As they've done so many times in the past whenever big money and big power come schmoosing around for a little slavish kissy-face the Ft. Worth Star-Telegram got out its pom-poms and megaphones and donned its cheerleader outfit and turned its printed pages into a splashy sales pitch disguised as a news article.
Time to force feed the populace more Trinity River Visions visions again.
As recounted some two weeks ago in Dallas Libertarian Examiner article "How Water District runs roughshod over Tarrant County" and further touched on in an urban planning article the rah-rah editorial policy has hit the paper's front page again.
The Trinity River Vision (TRV) consists of digging up the Trinity River north of downtown Cowtown, rerouting the channel to create a waterfront, a lake, an island, and a big tract of land currently owned by other people to create a massive profit base for politically connected developers who will essentially build a second city the size of Ft. Worth's current downtown.
The Sunday, September 15, 2013 TRV Mash Note Edition of the Startle-Gram featured an above-the-fold headline "Trinity Uptown making progress" (even though it isn't because federal handouts are drying up due to the Obama recession), the entire top half of page 4 is a jump page while a majority of page 5 is more jump plus a companion article.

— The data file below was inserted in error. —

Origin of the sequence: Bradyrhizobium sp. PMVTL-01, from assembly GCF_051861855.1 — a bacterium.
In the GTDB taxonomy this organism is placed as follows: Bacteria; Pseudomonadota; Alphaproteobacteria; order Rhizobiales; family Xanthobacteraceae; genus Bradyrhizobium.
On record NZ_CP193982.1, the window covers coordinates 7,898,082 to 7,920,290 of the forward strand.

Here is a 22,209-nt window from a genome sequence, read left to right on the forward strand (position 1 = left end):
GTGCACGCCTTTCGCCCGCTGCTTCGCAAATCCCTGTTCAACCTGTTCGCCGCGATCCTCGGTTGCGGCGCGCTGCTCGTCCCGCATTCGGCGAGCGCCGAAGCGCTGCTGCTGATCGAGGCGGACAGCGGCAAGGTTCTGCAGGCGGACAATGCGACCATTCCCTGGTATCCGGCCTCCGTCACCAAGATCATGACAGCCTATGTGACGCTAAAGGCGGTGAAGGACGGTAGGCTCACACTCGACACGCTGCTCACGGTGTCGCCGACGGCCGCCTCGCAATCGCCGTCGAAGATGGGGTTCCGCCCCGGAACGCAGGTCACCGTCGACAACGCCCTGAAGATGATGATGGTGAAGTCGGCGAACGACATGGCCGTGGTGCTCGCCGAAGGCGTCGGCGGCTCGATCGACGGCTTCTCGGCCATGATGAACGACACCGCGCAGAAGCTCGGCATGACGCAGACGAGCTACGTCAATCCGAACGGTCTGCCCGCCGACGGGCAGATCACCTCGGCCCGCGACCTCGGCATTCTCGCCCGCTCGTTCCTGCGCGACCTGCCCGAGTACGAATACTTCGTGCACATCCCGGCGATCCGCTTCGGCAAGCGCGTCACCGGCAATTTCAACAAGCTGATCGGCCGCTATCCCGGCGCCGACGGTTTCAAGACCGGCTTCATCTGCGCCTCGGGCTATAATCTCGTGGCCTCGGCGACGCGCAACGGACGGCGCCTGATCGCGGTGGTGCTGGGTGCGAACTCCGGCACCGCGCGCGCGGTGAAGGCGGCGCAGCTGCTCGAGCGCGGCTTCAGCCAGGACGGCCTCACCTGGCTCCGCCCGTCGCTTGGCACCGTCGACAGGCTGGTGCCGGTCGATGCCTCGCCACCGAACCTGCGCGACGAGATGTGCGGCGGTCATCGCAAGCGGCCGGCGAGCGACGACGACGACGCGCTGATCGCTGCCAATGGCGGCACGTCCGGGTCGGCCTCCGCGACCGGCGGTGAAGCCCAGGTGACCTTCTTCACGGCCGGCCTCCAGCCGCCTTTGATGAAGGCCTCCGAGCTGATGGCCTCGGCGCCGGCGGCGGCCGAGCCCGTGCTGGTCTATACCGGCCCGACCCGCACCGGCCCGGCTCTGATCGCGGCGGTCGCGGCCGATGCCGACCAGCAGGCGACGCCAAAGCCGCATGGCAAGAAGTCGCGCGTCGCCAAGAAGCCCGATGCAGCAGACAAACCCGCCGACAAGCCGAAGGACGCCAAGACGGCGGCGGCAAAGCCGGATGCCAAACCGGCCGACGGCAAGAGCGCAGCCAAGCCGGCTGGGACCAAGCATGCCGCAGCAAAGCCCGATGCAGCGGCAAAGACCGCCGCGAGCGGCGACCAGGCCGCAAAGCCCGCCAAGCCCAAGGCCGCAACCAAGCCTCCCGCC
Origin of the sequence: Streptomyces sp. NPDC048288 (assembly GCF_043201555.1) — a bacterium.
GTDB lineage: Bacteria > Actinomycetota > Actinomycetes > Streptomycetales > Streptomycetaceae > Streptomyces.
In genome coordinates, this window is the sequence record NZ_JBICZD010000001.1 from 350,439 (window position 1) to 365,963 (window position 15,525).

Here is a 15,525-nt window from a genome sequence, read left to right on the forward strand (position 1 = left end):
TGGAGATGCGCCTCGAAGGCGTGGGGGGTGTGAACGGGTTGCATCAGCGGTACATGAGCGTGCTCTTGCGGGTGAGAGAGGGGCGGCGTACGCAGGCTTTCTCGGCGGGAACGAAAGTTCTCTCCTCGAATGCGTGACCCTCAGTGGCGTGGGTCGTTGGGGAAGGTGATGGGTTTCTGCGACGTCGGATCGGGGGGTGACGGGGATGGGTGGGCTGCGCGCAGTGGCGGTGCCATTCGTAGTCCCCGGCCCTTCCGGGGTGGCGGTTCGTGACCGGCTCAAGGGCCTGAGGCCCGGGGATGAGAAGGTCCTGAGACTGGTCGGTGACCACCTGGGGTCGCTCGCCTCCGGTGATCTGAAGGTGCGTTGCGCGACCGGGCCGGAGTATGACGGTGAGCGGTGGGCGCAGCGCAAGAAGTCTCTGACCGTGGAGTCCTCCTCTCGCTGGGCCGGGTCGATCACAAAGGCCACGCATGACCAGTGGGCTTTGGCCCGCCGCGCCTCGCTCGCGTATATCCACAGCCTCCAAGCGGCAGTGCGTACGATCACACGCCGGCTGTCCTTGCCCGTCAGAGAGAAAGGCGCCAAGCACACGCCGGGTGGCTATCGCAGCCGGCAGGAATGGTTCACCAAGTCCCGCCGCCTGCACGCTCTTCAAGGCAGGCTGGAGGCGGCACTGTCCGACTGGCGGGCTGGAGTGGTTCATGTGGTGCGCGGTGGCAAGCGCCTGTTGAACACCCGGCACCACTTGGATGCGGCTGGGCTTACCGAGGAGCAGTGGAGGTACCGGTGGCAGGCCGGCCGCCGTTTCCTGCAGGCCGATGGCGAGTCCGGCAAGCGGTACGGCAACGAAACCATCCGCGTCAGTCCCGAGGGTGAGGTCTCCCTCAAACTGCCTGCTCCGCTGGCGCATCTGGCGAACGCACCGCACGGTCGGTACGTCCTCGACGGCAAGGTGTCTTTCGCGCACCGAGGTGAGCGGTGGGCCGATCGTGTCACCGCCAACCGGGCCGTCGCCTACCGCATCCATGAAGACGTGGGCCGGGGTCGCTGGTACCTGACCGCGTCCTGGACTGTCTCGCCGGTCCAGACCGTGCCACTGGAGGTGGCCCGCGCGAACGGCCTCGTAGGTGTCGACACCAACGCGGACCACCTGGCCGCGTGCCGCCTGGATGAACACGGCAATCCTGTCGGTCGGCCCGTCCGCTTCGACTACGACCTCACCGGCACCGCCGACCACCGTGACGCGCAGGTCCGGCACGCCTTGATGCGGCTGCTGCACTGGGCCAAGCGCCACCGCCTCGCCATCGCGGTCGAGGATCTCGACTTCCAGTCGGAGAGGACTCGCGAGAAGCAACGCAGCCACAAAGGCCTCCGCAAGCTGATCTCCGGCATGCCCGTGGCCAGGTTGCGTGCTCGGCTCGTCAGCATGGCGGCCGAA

This is typical stuff for the local Cowtown daily.
For at least one local observer, writing under the name "The Loose Cannon Libertarian" this sad state of journalistic prostitution became obvious as far back as 2002 when the obsession du jour was light rail.
Headlined "A Desire named streetcar" the article proclaimed, "The Star-Telegram turned nearly two full pages of its opinion section into a slick campaign brochure, complete with photos in living newsprint color, touting the joys of electrified conveyance."
The article noted that the puff piece "did offer some contrary views" just as the current TRV bouquet does, burying a few lip service words in the text to create the illusion of unbiased reporting.
The reasons libertarians see "scam" where others see "plan" are manifold. There's the property ripoff via eminent domain, the taxpayer ripoff of $909.9 million, and the crony corporatism ripoff that puts profits into the pockets of the politically connected.
And then there's that "other problem:" civic envy. Ft. Worth citycrats feel inferior and desperately want to be Dallas.
(NOTE: It's typical for the Star-Telegram to use different headlines for the same print and online article.)
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